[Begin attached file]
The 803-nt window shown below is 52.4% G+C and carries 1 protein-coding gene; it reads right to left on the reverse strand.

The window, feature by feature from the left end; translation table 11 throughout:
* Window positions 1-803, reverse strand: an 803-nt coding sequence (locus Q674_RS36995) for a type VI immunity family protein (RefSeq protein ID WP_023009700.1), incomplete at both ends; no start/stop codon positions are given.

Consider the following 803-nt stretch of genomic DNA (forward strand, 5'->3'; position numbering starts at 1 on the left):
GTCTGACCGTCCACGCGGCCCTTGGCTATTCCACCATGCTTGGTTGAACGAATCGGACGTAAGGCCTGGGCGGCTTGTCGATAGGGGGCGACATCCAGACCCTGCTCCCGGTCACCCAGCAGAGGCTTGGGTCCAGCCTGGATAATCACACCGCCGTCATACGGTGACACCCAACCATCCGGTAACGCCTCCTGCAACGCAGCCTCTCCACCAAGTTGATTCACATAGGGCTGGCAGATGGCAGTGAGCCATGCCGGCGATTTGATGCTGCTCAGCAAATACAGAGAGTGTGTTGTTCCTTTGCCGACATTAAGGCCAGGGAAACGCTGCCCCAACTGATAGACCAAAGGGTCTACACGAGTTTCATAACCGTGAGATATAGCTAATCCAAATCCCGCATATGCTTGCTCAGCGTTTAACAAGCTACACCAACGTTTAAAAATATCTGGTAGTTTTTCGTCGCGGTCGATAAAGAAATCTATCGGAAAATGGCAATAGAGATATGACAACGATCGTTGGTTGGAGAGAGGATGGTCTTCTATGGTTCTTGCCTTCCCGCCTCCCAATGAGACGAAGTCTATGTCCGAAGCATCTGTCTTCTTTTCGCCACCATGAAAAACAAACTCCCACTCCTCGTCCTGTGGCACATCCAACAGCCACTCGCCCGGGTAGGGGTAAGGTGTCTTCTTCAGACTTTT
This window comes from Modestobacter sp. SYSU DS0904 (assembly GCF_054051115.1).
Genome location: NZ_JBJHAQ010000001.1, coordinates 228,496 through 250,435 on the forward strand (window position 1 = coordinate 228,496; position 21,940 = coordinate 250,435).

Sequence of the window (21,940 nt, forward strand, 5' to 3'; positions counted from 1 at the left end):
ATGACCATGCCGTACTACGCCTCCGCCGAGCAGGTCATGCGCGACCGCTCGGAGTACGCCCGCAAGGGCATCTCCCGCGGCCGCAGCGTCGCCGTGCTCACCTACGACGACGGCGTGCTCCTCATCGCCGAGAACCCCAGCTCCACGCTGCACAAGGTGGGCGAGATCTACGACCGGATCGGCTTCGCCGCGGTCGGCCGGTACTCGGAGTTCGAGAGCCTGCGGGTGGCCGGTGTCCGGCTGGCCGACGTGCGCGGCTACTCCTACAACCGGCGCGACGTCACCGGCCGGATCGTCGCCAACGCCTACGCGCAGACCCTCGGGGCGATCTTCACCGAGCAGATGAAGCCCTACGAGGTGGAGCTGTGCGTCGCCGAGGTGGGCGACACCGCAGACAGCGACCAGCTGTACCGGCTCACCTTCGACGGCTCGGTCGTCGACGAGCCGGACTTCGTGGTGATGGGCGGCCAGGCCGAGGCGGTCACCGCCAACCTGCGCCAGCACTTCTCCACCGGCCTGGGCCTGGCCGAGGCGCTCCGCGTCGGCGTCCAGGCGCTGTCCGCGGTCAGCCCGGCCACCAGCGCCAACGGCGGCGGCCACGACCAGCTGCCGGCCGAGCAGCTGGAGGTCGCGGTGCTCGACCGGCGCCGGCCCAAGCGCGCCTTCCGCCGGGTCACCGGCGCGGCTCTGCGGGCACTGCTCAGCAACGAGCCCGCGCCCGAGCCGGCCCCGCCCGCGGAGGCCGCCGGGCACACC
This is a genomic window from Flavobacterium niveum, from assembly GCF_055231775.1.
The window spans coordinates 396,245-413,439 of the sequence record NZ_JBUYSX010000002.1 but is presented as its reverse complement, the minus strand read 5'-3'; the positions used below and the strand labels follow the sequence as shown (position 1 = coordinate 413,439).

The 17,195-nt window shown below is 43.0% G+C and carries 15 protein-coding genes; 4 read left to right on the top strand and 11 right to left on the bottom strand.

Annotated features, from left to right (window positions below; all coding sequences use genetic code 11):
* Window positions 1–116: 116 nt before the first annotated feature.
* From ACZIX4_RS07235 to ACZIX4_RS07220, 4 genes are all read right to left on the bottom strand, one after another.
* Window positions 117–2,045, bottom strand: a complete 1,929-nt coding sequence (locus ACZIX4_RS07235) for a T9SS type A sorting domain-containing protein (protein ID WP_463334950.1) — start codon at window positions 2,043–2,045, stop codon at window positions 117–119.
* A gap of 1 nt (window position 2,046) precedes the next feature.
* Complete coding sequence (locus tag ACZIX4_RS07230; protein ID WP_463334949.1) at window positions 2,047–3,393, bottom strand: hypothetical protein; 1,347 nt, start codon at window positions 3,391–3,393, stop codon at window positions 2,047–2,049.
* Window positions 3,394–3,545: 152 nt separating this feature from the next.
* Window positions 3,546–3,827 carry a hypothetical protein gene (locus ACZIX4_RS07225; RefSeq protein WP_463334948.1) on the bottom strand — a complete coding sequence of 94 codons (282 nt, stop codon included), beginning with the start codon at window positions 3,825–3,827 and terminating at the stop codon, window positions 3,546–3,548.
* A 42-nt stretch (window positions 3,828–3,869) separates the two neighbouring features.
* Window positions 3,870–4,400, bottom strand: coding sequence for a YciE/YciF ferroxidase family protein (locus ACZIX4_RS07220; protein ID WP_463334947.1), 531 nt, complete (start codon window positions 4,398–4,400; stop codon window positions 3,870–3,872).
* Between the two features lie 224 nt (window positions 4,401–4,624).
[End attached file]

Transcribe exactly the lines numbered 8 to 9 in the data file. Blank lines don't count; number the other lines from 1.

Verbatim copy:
Sequence of the window (21,940 nt, forward strand, 5' to 3'; positions counted from 1 at the left end):
ATGACCATGCCGTACTACGCCTCCGCCGAGCAGGTCATGCGCGACCGCTCGGAGTACGCCCGCAAGGGCATCTCCCGCGGCCGCAGCGTCGCCGTGCTCACCTACGACGACGGCGTGCTCCTCATCGCCGAGAACCCCAGCTCCACGCTGCACAAGGTGGGCGAGATCTACGACCGGATCGGCTTCGCCGCGGTCGGCCGGTACTCGGAGTTCGAGAGCCTGCGGGTGGCCGGTGTCCGGCTGGCCGACGTGCGCGGCTACTCCTACAACCGGCGCGACGTCACCGGCCGGATCGTCGCCAACGCCTACGCGCAGACCCTCGGGGCGATCTTCACCGAGCAGATGAAGCCCTACGAGGTGGAGCTGTGCGTCGCCGAGGTGGGCGACACCGCAGACAGCGACCAGCTGTACCGGCTCACCTTCGACGGCTCGGTCGTCGACGAGCCGGACTTCGTGGTGATGGGCGGCCAGGCCGAGGCGGTCACCGCCAACCTGCGCCAGCACTTCTCCACCGGCCTGGGCCTGGCCGAGGCGCTCCGCGTCGGCGTCCAGGCGCTGTCCGCGGTCAGCCCGGCCACCAGCGCCAACGGCGGCGGCCACGACCAGCTGCCGGCCGAGCAGCTGGAGGTCGCGGTGCTCGACCGGCGCCGGCCCAAGCGCGCCTTCCGCCGGGTCACCGGCGCGGCTCTGCGGGCACTGCTCAGCAACGAGCCCGCGCCCGAGCCGGCCCCGCCCGCGGAGGCCGCCGGGCACACC